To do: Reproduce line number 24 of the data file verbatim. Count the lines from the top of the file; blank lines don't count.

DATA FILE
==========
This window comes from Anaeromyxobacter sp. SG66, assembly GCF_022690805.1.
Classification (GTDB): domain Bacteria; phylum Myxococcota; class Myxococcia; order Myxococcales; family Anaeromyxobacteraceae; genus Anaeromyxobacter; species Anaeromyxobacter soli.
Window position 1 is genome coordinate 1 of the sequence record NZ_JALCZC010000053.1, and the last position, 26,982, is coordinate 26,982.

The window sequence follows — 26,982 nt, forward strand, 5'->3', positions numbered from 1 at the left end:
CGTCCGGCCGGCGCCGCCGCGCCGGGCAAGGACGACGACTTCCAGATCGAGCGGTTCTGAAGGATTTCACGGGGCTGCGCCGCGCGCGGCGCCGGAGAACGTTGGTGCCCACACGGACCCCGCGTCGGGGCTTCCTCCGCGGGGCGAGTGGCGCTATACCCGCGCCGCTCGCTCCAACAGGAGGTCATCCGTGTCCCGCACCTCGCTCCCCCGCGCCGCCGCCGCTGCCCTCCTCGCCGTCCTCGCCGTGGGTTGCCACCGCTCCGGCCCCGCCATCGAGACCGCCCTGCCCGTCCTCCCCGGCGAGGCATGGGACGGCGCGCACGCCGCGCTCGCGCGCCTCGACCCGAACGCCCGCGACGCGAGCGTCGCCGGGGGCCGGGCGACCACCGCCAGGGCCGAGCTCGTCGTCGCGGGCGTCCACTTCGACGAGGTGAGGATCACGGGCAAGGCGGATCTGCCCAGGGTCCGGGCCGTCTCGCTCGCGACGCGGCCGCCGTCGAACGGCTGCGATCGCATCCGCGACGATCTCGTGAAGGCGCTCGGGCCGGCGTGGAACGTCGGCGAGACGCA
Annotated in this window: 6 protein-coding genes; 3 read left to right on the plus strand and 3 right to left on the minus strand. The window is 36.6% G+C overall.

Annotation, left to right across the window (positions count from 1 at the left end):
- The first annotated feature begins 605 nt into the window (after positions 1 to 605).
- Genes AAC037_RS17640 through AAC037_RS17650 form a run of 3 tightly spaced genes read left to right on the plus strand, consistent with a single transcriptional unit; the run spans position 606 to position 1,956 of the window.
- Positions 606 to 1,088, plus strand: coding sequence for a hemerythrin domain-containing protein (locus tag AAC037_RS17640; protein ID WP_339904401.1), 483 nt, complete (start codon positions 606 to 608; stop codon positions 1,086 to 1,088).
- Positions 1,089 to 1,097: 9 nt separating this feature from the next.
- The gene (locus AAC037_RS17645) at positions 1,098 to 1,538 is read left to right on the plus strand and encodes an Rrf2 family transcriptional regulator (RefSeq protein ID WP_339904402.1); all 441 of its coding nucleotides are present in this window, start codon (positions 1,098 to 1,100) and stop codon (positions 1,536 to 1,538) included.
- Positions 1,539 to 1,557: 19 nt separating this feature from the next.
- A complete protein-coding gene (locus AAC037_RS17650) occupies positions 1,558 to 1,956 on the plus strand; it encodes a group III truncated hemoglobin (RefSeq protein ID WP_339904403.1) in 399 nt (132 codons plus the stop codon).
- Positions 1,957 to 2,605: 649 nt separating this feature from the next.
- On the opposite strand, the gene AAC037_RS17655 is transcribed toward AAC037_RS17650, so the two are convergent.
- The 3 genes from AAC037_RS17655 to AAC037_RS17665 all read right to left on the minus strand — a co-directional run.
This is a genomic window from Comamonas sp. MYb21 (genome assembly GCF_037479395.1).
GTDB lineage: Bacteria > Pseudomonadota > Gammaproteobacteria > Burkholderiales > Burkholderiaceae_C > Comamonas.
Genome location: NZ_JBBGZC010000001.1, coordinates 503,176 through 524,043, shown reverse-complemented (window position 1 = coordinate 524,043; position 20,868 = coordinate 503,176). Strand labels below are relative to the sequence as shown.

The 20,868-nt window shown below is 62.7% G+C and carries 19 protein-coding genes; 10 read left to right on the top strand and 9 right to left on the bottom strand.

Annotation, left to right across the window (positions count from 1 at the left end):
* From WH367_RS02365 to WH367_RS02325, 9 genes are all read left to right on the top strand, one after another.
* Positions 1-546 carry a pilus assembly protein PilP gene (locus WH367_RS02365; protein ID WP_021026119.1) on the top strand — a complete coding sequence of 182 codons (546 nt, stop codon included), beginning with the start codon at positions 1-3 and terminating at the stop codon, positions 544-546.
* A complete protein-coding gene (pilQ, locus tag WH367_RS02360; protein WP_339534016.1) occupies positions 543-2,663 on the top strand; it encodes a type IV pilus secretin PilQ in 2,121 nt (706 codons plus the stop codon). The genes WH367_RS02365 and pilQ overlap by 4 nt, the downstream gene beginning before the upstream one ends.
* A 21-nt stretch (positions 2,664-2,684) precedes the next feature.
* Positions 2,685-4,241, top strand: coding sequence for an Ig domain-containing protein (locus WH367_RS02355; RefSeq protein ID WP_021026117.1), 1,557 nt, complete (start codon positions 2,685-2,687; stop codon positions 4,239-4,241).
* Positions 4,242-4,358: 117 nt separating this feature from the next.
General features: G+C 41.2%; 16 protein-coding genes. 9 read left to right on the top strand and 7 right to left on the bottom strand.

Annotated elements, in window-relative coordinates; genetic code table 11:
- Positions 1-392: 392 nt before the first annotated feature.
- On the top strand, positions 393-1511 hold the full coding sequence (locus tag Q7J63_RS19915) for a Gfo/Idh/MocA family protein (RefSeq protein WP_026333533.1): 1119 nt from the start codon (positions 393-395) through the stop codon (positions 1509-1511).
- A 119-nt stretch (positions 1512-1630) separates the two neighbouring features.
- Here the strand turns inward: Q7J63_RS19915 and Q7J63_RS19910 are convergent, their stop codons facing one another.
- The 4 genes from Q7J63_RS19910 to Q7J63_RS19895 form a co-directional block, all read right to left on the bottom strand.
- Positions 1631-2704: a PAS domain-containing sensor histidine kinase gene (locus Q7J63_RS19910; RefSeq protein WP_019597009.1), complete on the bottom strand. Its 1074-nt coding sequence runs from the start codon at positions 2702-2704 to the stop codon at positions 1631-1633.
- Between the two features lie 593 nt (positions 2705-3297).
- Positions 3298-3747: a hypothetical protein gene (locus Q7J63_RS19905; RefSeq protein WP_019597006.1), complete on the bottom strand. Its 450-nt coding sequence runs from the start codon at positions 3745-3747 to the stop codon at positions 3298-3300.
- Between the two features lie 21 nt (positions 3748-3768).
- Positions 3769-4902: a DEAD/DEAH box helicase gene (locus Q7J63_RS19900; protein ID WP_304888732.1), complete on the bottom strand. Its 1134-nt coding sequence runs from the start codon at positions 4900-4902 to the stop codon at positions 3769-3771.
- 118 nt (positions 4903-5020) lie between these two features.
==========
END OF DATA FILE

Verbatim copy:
* Positions 1-546 carry a pilus assembly protein PilP gene (locus WH367_RS02365; protein ID WP_021026119.1) on the top strand — a complete coding sequence of 182 codons (546 nt, stop codon included), beginning with the start codon at positions 1-3 and terminating at the stop codon, positions 544-546.